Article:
Researchers in Germany found that babies who sleep on animal fur for the first three months of life are almost 80 per cent less likely to have asthma at age six.
It's thought exposing babies to the microbes in animal skins helps them create a healthier immune system.
The findings were presented at the European Respiratory Society International Congress in Munich.
In the study, around 3,000 newborn babies were recruited in Germany 1998 and were tracked as they grew up.
Just over half slept on animal skin in their first three months of life.
Dr Christina Tischer, from the Helmholtz Zentrum München Research Centre, said: "Previous studies have suggested that microbes found in rural settings can protect from asthma.
"An animal skin might also be a reservoir for various kinds of microbes, following similar mechanisms as has been observed in rural environments. Our findings have confirmed that it is crucial to study further the actual microbial environment within the animal fur to confirm these associations."
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Dr Samantha Walker, Director of Research and Policy at Asthma UK, said: "This research appears to suggest that early exposure to animal fur may reduce the risk of a child developing asthma.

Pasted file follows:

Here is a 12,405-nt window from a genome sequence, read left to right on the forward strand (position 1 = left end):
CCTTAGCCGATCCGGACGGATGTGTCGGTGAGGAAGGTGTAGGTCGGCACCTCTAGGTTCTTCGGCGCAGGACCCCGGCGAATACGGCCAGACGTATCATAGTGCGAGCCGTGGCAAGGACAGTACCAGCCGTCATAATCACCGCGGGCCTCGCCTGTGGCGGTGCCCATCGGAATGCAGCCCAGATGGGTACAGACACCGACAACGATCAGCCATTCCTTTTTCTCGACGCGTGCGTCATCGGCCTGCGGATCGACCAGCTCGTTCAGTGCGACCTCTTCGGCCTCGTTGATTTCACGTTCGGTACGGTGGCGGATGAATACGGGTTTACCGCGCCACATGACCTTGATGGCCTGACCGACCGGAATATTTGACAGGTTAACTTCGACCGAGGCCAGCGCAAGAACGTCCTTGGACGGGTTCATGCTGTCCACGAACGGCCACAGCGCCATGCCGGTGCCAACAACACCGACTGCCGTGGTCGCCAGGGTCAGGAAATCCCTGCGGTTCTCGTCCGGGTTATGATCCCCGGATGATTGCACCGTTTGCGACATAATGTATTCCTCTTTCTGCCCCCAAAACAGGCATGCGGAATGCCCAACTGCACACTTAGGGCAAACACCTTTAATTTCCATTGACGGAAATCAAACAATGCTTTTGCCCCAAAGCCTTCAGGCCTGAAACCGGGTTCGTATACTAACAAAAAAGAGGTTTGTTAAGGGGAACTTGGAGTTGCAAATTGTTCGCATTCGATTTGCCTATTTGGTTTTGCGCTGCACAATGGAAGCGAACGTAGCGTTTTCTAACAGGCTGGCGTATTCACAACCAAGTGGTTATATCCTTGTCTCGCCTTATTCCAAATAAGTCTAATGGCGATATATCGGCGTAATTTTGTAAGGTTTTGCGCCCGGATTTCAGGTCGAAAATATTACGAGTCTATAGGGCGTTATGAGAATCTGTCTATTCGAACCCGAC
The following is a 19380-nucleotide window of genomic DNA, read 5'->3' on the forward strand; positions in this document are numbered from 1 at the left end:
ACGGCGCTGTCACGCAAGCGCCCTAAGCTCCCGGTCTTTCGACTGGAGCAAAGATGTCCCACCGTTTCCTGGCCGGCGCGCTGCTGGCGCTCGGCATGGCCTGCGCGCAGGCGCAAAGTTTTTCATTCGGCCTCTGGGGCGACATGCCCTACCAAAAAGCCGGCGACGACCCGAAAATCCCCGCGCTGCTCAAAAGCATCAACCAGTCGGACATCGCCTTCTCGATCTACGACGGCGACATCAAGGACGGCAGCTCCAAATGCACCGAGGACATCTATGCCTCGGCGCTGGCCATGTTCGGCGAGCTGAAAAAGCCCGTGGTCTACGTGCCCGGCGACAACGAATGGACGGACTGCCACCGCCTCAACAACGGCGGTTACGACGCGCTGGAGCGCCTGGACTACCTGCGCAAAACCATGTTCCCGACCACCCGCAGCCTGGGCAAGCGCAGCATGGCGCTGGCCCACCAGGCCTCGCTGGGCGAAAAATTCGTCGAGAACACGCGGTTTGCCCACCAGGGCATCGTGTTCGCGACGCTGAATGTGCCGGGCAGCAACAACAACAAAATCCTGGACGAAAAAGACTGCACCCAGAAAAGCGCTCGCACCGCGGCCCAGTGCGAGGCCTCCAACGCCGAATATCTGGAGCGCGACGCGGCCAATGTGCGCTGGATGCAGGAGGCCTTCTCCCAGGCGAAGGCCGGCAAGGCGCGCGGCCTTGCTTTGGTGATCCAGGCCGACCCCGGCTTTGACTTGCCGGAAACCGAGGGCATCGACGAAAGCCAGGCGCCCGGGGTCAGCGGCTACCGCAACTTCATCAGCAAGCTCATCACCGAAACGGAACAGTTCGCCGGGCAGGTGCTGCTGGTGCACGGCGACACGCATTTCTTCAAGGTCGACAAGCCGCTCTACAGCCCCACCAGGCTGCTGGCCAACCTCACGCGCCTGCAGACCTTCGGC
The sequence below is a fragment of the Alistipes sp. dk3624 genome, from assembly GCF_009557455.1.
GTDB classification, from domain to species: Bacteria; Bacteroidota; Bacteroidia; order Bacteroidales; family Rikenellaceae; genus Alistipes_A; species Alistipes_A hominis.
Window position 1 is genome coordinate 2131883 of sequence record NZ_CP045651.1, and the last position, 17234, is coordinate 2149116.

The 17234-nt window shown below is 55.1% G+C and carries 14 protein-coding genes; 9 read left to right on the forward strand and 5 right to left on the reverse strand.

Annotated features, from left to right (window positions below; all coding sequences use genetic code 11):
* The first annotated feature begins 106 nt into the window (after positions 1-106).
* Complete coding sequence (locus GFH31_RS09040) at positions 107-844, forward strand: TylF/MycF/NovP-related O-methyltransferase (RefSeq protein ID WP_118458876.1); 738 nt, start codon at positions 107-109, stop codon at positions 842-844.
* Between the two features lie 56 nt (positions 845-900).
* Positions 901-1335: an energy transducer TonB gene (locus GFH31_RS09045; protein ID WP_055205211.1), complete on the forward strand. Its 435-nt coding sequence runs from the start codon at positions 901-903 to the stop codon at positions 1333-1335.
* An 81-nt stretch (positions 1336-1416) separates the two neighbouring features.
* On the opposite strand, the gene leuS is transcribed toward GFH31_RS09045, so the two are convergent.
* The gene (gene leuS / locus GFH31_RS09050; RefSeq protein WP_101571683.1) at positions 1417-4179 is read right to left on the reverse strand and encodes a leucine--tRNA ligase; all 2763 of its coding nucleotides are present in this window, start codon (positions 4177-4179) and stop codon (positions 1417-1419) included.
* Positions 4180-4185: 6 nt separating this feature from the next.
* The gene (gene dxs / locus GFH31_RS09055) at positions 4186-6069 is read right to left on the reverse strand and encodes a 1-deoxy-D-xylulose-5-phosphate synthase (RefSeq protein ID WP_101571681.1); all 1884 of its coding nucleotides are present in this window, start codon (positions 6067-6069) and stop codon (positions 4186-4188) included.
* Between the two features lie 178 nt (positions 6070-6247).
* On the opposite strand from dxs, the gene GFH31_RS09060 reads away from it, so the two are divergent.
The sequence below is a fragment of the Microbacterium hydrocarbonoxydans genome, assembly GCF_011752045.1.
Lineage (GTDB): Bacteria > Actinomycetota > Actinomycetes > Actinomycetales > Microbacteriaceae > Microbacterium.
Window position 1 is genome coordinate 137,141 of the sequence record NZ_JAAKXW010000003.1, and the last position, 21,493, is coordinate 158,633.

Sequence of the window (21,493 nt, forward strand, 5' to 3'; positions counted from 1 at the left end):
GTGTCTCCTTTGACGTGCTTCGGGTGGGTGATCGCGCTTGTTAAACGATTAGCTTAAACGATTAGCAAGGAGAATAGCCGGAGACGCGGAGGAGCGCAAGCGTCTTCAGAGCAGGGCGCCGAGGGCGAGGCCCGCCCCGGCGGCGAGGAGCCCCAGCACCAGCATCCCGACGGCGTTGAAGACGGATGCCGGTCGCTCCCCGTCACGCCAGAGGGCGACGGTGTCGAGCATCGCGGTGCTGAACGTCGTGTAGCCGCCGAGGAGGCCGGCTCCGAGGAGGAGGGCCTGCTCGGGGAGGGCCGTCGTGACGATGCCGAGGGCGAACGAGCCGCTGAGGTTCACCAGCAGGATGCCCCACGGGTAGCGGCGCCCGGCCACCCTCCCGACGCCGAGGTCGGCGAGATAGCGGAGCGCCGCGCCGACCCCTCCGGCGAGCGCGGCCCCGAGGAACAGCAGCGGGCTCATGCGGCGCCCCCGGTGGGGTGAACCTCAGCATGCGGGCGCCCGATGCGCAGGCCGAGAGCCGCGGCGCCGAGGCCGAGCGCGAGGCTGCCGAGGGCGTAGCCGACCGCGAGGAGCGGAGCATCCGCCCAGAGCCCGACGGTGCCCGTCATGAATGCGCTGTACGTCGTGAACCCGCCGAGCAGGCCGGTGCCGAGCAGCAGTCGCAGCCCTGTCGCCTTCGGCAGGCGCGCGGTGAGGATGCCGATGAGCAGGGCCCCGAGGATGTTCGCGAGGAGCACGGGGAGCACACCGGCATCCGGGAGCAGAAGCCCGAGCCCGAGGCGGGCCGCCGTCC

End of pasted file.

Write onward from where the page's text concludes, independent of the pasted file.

"This is interesting, although previous studies have not shown a consistent impact of exposure to animal fur in early life on asthma outcomes later on. Asthma is a complex condition so we welcome any new research that helps us understand what causes asthma as it brings us one step closer to curing asthma.
"Thanks to researchers at the MRC-Asthma UK Centre in Allergic Mechanisms of Asthma, we are already looking at ways to develop new treatments for allergic asthma."
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